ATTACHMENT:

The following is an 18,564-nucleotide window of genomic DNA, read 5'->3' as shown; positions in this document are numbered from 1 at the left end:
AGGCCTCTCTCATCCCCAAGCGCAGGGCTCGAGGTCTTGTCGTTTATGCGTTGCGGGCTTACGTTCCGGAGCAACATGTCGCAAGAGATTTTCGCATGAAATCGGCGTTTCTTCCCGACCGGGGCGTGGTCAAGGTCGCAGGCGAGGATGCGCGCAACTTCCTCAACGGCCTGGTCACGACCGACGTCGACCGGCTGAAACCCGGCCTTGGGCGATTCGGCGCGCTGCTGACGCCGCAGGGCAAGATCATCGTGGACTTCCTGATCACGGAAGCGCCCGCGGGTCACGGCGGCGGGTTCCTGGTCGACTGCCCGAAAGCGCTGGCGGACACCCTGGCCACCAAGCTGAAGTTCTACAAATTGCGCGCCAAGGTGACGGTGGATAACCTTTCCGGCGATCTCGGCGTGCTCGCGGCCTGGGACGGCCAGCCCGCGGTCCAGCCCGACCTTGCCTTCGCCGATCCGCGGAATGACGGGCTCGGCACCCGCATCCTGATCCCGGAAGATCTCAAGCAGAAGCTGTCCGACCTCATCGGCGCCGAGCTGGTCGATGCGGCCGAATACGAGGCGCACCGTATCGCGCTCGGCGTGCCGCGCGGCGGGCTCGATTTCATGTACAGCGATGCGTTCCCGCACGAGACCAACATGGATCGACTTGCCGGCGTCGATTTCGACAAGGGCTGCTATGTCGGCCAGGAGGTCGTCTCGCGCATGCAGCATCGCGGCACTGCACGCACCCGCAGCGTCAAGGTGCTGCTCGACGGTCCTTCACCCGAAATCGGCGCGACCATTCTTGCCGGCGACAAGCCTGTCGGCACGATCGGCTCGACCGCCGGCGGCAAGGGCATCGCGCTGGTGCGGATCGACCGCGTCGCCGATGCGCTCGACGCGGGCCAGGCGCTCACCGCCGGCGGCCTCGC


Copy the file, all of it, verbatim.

The following is an 18,564-nucleotide window of genomic DNA, read 5'->3' as shown; positions in this document are numbered from 1 at the left end:
AGGCCTCTCTCATCCCCAAGCGCAGGGCTCGAGGTCTTGTCGTTTATGCGTTGCGGGCTTACGTTCCGGAGCAACATGTCGCAAGAGATTTTCGCATGAAATCGGCGTTTCTTCCCGACCGGGGCGTGGTCAAGGTCGCAGGCGAGGATGCGCGCAACTTCCTCAACGGCCTGGTCACGACCGACGTCGACCGGCTGAAACCCGGCCTTGGGCGATTCGGCGCGCTGCTGACGCCGCAGGGCAAGATCATCGTGGACTTCCTGATCACGGAAGCGCCCGCGGGTCACGGCGGCGGGTTCCTGGTCGACTGCCCGAAAGCGCTGGCGGACACCCTGGCCACCAAGCTGAAGTTCTACAAATTGCGCGCCAAGGTGACGGTGGATAACCTTTCCGGCGATCTCGGCGTGCTCGCGGCCTGGGACGGCCAGCCCGCGGTCCAGCCCGACCTTGCCTTCGCCGATCCGCGGAATGACGGGCTCGGCACCCGCATCCTGATCCCGGAAGATCTCAAGCAGAAGCTGTCCGACCTCATCGGCGCCGAGCTGGTCGATGCGGCCGAATACGAGGCGCACCGTATCGCGCTCGGCGTGCCGCGCGGCGGGCTCGATTTCATGTACAGCGATGCGTTCCCGCACGAGACCAACATGGATCGACTTGCCGGCGTCGATTTCGACAAGGGCTGCTATGTCGGCCAGGAGGTCGTCTCGCGCATGCAGCATCGCGGCACTGCACGCACCCGCAGCGTCAAGGTGCTGCTCGACGGTCCTTCACCCGAAATCGGCGCGACCATTCTTGCCGGCGACAAGCCTGTCGGCACGATCGGCTCGACCGCCGGCGGCAAGGGCATCGCGCTGGTGCGGATCGACCGCGTCGCCGATGCGCTCGACGCGGGCCAGGCGCTCACCGCCGGCGGCCTCGC